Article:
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Microsoft May Patch Tuesday Causes AD Authentication Failures

Vlad CONSTANTINESCU
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Microsoft May Patch Tuesday Causes AD Authentication Failures

Microsoft is investigating an issue causing authentication errors for certain Windows services following its rollout of updates in this month's Patch Tuesday.

After the latest updates, Windows system administrators reported various policy failures. Afflicted systems prompted sysadmins with the message: "Authentication failed due to a user credentials mismatch. Either the user name provided does not map to an existing account, or the password was incorrect."

The situation affects both client and server Windows platforms, as well as systems running various versions of Windows, including Windows Server 2022 and Windows 11, the latest releases.

Microsoft says the issue only affects servers used as domain controllers that received the Patch Tuesday monthly updates. Installing the patches on client Windows devices and Windows servers not used as domain controllers shouldn't lead to authentication failures, it said.

"After installing updates released May 10, 2022 on your domain controllers, you might see authentication failures on the server or client for services such as Network Policy Server (NPS), Routing and Remote access Service (RRAS), Radius, Extensible Authentication Protocol (EAP), and Protected Extensible Authentication Protocol (PEAP)," a status update document reads.

According to Microsoft, security updates addressing two elevations of privilege Windows Kerberos and Active Directory Domain Services vulnerabilities triggered the authentication failures.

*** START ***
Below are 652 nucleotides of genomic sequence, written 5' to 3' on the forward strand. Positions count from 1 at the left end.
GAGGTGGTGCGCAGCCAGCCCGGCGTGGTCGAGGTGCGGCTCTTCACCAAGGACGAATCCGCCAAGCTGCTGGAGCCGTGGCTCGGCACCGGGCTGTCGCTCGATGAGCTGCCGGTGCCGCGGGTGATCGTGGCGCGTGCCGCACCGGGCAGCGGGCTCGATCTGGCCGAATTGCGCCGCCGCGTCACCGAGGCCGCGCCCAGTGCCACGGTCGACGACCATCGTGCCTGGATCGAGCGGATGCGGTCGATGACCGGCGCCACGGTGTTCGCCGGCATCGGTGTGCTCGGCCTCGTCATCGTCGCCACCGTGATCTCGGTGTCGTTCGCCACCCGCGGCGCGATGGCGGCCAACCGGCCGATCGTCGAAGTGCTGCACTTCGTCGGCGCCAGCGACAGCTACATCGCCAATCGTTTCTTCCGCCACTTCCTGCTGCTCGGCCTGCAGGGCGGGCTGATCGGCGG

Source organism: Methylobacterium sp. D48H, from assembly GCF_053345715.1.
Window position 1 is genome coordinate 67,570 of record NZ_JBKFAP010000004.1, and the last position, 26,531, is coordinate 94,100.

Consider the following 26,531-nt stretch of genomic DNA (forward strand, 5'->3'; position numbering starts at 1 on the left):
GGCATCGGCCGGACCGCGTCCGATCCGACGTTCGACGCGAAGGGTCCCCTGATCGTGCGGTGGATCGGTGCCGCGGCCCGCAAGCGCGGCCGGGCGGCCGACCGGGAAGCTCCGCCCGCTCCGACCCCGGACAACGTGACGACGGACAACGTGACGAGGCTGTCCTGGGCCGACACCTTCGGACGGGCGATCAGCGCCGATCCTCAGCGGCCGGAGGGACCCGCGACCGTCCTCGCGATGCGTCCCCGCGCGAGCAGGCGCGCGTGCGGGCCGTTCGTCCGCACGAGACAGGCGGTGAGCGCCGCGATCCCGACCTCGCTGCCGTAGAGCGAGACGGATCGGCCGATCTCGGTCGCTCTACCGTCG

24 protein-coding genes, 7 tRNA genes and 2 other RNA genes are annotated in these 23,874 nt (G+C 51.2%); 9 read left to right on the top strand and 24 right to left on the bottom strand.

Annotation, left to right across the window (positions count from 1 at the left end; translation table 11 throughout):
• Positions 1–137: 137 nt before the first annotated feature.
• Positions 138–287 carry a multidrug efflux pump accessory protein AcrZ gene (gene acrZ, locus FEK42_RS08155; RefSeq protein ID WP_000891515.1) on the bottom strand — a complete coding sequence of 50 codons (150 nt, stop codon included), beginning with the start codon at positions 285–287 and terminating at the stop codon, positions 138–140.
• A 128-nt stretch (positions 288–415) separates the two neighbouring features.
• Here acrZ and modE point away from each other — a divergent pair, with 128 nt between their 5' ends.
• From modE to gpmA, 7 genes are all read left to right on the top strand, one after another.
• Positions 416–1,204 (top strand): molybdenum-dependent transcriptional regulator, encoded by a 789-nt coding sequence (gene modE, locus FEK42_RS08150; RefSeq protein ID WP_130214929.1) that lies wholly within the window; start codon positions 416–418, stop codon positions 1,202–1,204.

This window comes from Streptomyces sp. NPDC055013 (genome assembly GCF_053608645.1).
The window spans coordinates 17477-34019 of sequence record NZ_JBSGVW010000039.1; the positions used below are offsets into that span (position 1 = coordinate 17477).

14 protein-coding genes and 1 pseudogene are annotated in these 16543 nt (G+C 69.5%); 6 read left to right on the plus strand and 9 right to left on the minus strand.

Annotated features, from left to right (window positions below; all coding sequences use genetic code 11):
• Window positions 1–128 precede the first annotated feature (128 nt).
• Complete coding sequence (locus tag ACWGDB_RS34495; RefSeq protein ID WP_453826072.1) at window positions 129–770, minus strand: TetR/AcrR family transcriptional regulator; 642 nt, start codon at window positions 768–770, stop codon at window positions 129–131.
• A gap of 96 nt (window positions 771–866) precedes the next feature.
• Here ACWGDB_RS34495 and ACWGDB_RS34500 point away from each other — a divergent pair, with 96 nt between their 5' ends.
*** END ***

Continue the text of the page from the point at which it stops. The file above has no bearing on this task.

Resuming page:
The May updates change the Kerberos Distribution Center to Compatibility mode by automatically setting the StrongCertificateBindingEnforcement registry key. This, in turn, allows all authentication attempts if the certificate is not older than the user.

As BleepingComputer reported, Windows admins are already identifying workarounds, and the most popular one seems to be locating the StrongCertificateBindingEnforcement registry key and setting it to 0 (zero). Microsoft strongly recommends against this and suggests system administrators map certificates manually to a machine account in Active Directory until an official patch is available.

Microsoft's May Patch Tuesday fixes 74 security flaws, including a high-severity, actively exploited vulnerability that could "let unauthenticated attackers coerce the domain controller to authenticate to the attacker using NTLM."

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